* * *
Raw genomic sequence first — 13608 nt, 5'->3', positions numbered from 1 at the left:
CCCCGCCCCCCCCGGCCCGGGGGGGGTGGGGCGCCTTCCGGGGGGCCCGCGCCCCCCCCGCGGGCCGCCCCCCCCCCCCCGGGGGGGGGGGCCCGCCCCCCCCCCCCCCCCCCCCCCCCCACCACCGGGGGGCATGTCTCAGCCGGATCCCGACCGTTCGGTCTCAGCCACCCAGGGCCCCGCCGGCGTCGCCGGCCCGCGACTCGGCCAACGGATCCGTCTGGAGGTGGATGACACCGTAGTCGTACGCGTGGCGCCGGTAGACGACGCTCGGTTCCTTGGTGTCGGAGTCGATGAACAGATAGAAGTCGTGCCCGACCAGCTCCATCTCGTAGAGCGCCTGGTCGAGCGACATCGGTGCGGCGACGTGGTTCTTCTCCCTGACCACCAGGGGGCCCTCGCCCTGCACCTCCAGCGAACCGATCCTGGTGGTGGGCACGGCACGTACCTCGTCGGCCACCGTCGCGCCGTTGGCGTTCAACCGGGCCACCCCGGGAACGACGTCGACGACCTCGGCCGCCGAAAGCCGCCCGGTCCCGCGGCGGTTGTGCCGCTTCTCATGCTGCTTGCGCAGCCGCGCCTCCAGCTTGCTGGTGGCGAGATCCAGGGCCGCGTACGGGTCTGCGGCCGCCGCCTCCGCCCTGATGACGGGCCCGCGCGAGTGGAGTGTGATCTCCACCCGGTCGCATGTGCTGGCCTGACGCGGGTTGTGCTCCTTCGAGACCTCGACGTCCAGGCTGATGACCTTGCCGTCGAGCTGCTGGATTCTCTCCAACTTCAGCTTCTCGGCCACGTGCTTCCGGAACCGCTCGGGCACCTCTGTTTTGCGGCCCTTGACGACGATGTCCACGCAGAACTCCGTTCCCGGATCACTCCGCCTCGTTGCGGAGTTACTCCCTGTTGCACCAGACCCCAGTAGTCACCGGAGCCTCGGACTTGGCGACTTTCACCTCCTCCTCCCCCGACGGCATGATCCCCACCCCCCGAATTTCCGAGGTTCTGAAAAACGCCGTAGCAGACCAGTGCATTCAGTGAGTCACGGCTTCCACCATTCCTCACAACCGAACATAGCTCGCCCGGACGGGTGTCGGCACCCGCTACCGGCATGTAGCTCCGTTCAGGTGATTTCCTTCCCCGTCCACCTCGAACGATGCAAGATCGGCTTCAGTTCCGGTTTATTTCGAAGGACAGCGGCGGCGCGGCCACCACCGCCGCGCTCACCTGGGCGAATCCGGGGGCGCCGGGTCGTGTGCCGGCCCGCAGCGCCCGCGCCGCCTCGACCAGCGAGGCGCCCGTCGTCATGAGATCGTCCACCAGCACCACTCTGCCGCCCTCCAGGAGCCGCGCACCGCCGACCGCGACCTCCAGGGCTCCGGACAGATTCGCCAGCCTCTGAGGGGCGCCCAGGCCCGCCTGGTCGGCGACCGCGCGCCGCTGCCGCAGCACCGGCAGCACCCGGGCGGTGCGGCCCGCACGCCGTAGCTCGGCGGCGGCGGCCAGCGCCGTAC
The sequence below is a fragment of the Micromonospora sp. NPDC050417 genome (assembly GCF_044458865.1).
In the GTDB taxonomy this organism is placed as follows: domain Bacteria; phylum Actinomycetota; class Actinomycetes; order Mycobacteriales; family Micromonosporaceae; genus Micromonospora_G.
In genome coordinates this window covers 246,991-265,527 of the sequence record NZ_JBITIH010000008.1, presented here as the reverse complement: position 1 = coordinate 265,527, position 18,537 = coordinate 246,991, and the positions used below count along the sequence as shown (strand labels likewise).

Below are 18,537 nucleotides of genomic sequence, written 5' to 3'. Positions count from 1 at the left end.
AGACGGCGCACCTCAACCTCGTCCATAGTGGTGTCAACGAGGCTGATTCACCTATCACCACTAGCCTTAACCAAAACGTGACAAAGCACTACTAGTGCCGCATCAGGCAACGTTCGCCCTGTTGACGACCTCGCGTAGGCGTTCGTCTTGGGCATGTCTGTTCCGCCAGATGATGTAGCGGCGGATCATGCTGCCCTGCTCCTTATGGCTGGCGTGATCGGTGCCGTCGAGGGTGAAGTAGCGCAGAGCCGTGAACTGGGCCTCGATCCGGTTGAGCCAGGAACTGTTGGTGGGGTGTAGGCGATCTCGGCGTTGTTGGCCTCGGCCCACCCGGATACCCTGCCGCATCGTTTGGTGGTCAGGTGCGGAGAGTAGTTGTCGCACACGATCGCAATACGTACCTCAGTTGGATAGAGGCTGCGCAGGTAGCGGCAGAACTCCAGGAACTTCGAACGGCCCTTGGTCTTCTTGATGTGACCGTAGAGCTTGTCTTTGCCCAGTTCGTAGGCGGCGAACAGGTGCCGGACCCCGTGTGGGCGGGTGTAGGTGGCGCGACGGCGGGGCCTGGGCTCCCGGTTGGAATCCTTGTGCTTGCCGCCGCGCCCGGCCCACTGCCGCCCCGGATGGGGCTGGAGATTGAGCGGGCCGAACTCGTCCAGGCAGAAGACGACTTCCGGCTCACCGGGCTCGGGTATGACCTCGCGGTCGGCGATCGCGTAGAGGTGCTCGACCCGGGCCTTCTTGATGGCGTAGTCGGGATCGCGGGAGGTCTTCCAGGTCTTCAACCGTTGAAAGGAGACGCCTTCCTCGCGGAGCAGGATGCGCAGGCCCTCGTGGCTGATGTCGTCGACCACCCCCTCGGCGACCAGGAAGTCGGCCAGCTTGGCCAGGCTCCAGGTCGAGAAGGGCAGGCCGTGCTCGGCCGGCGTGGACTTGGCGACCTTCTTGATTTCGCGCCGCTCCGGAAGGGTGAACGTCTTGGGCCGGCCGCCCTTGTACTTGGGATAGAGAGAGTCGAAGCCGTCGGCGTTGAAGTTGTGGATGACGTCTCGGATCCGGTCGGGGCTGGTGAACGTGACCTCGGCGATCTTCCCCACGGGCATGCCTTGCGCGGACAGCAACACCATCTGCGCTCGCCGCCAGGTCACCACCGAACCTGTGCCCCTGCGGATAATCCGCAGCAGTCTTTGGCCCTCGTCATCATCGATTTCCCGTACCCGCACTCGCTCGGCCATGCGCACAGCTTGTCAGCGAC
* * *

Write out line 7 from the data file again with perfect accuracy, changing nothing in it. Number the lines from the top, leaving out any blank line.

AGACGGCGCACCTCAACCTCGTCCATAGTGGTGTCAACGAGGCTGATTCACCTATCACCACTAGCCTTAACCAAAACGTGACAAAGCACTACTAGTGCCGCATCAGGCAACGTTCGCCCTGTTGACGACCTCGCGTAGGCGTTCGTCTTGGGCATGTCTGTTCCGCCAGATGATGTAGCGGCGGATCATGCTGCCCTGCTCCTTATGGCTGGCGTGATCGGTGCCGTCGAGGGTGAAGTAGCGCAGAGCCGTGAACTGGGCCTCGATCCGGTTGAGCCAGGAACTGTTGGTGGGGTGTAGGCGATCTCGGCGTTGTTGGCCTCGGCCCACCCGGATACCCTGCCGCATCGTTTGGTGGTCAGGTGCGGAGAGTAGTTGTCGCACACGATCGCAATACGTACCTCAGTTGGATAGAGGCTGCGCAGGTAGCGGCAGAACTCCAGGAACTTCGAACGGCCCTTGGTCTTCTTGATGTGACCGTAGAGCTTGTCTTTGCCCAGTTCGTAGGCGGCGAACAGGTGCCGGACCCCGTGTGGGCGGGTGTAGGTGGCGCGACGGCGGGGCCTGGGCTCCCGGTTGGAATCCTTGTGCTTGCCGCCGCGCCCGGCCCACTGCCGCCCCGGATGGGGCTGGAGATTGAGCGGGCCGAACTCGTCCAGGCAGAAGACGACTTCCGGCTCACCGGGCTCGGGTATGACCTCGCGGTCGGCGATCGCGTAGAGGTGCTCGACCCGGGCCTTCTTGATGGCGTAGTCGGGATCGCGGGAGGTCTTCCAGGTCTTCAACCGTTGAAAGGAGACGCCTTCCTCGCGGAGCAGGATGCGCAGGCCCTCGTGGCTGATGTCGTCGACCACCCCCTCGGCGACCAGGAAGTCGGCCAGCTTGGCCAGGCTCCAGGTCGAGAAGGGCAGGCCGTGCTCGGCCGGCGTGGACTTGGCGACCTTCTTGATTTCGCGCCGCTCCGGAAGGGTGAACGTCTTGGGCCGGCCGCCCTTGTACTTGGGATAGAGAGAGTCGAAGCCGTCGGCGTTGAAGTTGTGGATGACGTCTCGGATCCGGTCGGGGCTGGTGAACGTGACCTCGGCGATCTTCCCCACGGGCATGCCTTGCGCGGACAGCAACACCATCTGCGCTCGCCGCCAGGTCACCACCGAACCTGTGCCCCTGCGGATAATCCGCAGCAGTCTTTGGCCCTCGTCATCATCGATTTCCCGTACCCGCACTCGCTCGGCCATGCGCACAGCTTGTCAGCGAC